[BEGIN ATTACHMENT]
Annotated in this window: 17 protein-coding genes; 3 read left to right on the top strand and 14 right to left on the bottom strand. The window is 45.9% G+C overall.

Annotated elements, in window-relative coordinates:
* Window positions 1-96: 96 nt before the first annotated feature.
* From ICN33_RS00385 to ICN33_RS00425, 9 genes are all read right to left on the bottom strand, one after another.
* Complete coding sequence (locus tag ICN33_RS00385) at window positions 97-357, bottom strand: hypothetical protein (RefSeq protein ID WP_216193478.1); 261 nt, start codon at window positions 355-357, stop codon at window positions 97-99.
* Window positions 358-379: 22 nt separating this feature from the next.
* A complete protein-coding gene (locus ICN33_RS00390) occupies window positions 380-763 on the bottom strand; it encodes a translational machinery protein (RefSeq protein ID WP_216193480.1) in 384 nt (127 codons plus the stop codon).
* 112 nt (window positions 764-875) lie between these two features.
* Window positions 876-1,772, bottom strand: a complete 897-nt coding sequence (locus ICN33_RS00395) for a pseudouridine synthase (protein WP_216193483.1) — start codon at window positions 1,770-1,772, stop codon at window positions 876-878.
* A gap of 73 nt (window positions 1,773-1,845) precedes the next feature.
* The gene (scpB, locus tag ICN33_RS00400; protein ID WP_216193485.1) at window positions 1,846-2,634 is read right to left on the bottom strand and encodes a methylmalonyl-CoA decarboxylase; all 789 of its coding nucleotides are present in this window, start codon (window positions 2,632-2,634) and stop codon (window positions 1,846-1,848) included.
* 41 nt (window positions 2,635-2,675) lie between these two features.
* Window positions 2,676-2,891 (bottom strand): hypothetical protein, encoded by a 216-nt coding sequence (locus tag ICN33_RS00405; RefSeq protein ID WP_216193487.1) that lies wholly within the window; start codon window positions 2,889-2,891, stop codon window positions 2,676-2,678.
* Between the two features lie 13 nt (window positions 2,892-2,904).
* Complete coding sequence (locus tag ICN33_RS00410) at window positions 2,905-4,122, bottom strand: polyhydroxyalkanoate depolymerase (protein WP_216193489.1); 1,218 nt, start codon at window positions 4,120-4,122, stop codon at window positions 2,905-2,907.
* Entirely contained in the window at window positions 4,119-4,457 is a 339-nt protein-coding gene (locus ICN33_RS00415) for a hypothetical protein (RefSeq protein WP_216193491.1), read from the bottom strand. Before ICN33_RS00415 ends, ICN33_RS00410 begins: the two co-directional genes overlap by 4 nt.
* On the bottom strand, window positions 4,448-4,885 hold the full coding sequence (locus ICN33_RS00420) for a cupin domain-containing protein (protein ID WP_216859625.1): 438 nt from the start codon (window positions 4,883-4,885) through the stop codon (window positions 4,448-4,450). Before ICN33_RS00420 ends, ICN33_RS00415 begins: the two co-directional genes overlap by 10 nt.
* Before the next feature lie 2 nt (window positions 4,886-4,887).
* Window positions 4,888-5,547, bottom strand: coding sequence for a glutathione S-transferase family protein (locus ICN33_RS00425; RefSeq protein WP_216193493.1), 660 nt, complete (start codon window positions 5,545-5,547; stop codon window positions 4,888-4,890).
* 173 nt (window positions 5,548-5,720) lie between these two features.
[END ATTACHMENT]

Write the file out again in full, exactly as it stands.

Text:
Annotated in this window: 17 protein-coding genes; 3 read left to right on the top strand and 14 right to left on the bottom strand. The window is 45.9% G+C overall.

Annotated elements, in window-relative coordinates:
* Window positions 1-96: 96 nt before the first annotated feature.
* From ICN33_RS00385 to ICN33_RS00425, 9 genes are all read right to left on the bottom strand, one after another.
* Complete coding sequence (locus tag ICN33_RS00385) at window positions 97-357, bottom strand: hypothetical protein (RefSeq protein ID WP_216193478.1); 261 nt, start codon at window positions 355-357, stop codon at window positions 97-99.
* Window positions 358-379: 22 nt separating this feature from the next.
* A complete protein-coding gene (locus ICN33_RS00390) occupies window positions 380-763 on the bottom strand; it encodes a translational machinery protein (RefSeq protein ID WP_216193480.1) in 384 nt (127 codons plus the stop codon).
* 112 nt (window positions 764-875) lie between these two features.
* Window positions 876-1,772, bottom strand: a complete 897-nt coding sequence (locus ICN33_RS00395) for a pseudouridine synthase (protein WP_216193483.1) — start codon at window positions 1,770-1,772, stop codon at window positions 876-878.
* A gap of 73 nt (window positions 1,773-1,845) precedes the next feature.
* The gene (scpB, locus tag ICN33_RS00400; protein ID WP_216193485.1) at window positions 1,846-2,634 is read right to left on the bottom strand and encodes a methylmalonyl-CoA decarboxylase; all 789 of its coding nucleotides are present in this window, start codon (window positions 2,632-2,634) and stop codon (window positions 1,846-1,848) included.
* 41 nt (window positions 2,635-2,675) lie between these two features.
* Window positions 2,676-2,891 (bottom strand): hypothetical protein, encoded by a 216-nt coding sequence (locus tag ICN33_RS00405; RefSeq protein ID WP_216193487.1) that lies wholly within the window; start codon window positions 2,889-2,891, stop codon window positions 2,676-2,678.
* Between the two features lie 13 nt (window positions 2,892-2,904).
* Complete coding sequence (locus tag ICN33_RS00410) at window positions 2,905-4,122, bottom strand: polyhydroxyalkanoate depolymerase (protein WP_216193489.1); 1,218 nt, start codon at window positions 4,120-4,122, stop codon at window positions 2,905-2,907.
* Entirely contained in the window at window positions 4,119-4,457 is a 339-nt protein-coding gene (locus ICN33_RS00415) for a hypothetical protein (RefSeq protein WP_216193491.1), read from the bottom strand. Before ICN33_RS00415 ends, ICN33_RS00410 begins: the two co-directional genes overlap by 4 nt.
* On the bottom strand, window positions 4,448-4,885 hold the full coding sequence (locus ICN33_RS00420) for a cupin domain-containing protein (protein ID WP_216859625.1): 438 nt from the start codon (window positions 4,883-4,885) through the stop codon (window positions 4,448-4,450). Before ICN33_RS00420 ends, ICN33_RS00415 begins: the two co-directional genes overlap by 10 nt.
* Before the next feature lie 2 nt (window positions 4,886-4,887).
* Window positions 4,888-5,547, bottom strand: coding sequence for a glutathione S-transferase family protein (locus ICN33_RS00425; RefSeq protein WP_216193493.1), 660 nt, complete (start codon window positions 5,545-5,547; stop codon window positions 4,888-4,890).
* 173 nt (window positions 5,548-5,720) lie between these two features.